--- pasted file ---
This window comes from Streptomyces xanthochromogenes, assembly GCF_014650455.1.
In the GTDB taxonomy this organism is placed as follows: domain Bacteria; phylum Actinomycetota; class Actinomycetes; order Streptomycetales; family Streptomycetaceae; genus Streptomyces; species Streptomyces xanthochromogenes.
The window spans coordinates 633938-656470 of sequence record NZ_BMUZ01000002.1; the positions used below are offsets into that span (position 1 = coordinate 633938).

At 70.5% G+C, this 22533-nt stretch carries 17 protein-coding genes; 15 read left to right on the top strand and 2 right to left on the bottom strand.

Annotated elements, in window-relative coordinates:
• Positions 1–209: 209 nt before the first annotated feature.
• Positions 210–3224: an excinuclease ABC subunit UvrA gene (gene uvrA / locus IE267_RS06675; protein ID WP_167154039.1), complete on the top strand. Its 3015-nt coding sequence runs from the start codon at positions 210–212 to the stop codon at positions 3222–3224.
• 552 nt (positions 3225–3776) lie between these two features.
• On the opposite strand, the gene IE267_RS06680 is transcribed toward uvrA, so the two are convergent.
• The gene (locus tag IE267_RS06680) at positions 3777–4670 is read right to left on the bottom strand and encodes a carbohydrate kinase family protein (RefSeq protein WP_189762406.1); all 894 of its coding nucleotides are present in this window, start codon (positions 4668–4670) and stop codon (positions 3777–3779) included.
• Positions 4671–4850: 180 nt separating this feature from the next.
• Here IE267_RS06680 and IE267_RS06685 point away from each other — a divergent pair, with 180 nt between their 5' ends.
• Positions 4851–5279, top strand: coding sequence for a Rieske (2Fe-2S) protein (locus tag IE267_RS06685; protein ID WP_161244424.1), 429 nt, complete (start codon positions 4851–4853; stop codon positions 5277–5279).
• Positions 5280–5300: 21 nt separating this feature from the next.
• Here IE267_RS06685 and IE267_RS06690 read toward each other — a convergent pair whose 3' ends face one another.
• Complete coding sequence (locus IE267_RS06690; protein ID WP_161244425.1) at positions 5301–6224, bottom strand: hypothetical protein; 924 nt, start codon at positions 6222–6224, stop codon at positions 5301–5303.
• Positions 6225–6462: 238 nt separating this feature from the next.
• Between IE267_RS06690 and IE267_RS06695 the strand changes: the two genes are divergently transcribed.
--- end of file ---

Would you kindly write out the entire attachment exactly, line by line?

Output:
This window comes from Streptomyces xanthochromogenes, assembly GCF_014650455.1.
In the GTDB taxonomy this organism is placed as follows: domain Bacteria; phylum Actinomycetota; class Actinomycetes; order Streptomycetales; family Streptomycetaceae; genus Streptomyces; species Streptomyces xanthochromogenes.
The window spans coordinates 633938-656470 of sequence record NZ_BMUZ01000002.1; the positions used below are offsets into that span (position 1 = coordinate 633938).

At 70.5% G+C, this 22533-nt stretch carries 17 protein-coding genes; 15 read left to right on the top strand and 2 right to left on the bottom strand.

Annotated elements, in window-relative coordinates:
• Positions 1–209: 209 nt before the first annotated feature.
• Positions 210–3224: an excinuclease ABC subunit UvrA gene (gene uvrA / locus IE267_RS06675; protein ID WP_167154039.1), complete on the top strand. Its 3015-nt coding sequence runs from the start codon at positions 210–212 to the stop codon at positions 3222–3224.
• 552 nt (positions 3225–3776) lie between these two features.
• On the opposite strand, the gene IE267_RS06680 is transcribed toward uvrA, so the two are convergent.
• The gene (locus tag IE267_RS06680) at positions 3777–4670 is read right to left on the bottom strand and encodes a carbohydrate kinase family protein (RefSeq protein WP_189762406.1); all 894 of its coding nucleotides are present in this window, start codon (positions 4668–4670) and stop codon (positions 3777–3779) included.
• Positions 4671–4850: 180 nt separating this feature from the next.
• Here IE267_RS06680 and IE267_RS06685 point away from each other — a divergent pair, with 180 nt between their 5' ends.
• Positions 4851–5279, top strand: coding sequence for a Rieske (2Fe-2S) protein (locus tag IE267_RS06685; protein ID WP_161244424.1), 429 nt, complete (start codon positions 4851–4853; stop codon positions 5277–5279).
• Positions 5280–5300: 21 nt separating this feature from the next.
• Here IE267_RS06685 and IE267_RS06690 read toward each other — a convergent pair whose 3' ends face one another.
• Complete coding sequence (locus IE267_RS06690; protein ID WP_161244425.1) at positions 5301–6224, bottom strand: hypothetical protein; 924 nt, start codon at positions 6222–6224, stop codon at positions 5301–5303.
• Positions 6225–6462: 238 nt separating this feature from the next.
• Between IE267_RS06690 and IE267_RS06695 the strand changes: the two genes are divergently transcribed.